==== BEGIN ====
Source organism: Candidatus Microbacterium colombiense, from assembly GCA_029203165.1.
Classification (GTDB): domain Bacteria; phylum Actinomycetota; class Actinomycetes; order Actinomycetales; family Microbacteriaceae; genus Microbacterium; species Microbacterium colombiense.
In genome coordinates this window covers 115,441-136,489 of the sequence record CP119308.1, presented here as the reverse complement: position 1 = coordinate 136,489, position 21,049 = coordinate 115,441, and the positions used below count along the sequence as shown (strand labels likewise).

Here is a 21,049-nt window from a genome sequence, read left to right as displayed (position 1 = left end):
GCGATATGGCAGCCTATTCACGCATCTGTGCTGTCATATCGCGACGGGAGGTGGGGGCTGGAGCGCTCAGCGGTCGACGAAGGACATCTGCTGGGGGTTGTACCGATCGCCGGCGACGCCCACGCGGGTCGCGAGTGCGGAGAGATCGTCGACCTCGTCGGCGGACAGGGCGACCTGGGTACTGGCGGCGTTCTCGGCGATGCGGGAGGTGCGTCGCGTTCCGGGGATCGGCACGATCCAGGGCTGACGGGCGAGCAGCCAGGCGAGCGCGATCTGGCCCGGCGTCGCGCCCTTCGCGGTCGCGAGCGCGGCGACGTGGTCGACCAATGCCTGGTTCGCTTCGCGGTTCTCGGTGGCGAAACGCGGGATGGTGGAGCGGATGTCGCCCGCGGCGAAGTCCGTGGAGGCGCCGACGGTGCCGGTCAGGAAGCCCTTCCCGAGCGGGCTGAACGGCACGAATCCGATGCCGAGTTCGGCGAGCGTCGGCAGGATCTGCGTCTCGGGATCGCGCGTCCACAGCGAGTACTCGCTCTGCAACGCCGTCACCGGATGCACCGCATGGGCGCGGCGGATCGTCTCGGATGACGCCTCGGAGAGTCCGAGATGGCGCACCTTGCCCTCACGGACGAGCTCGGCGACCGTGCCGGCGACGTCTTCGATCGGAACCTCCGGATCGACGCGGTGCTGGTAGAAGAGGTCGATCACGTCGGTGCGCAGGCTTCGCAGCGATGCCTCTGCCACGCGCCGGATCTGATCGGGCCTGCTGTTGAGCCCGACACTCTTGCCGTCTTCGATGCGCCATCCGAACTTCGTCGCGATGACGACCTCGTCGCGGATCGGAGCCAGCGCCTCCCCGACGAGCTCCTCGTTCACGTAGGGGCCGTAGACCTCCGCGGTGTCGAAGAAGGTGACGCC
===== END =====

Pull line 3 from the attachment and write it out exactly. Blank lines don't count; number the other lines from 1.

In genome coordinates this window covers 115,441-136,489 of the sequence record CP119308.1, presented here as the reverse complement: position 1 = coordinate 136,489, position 21,049 = coordinate 115,441, and the positions used below count along the sequence as shown (strand labels likewise).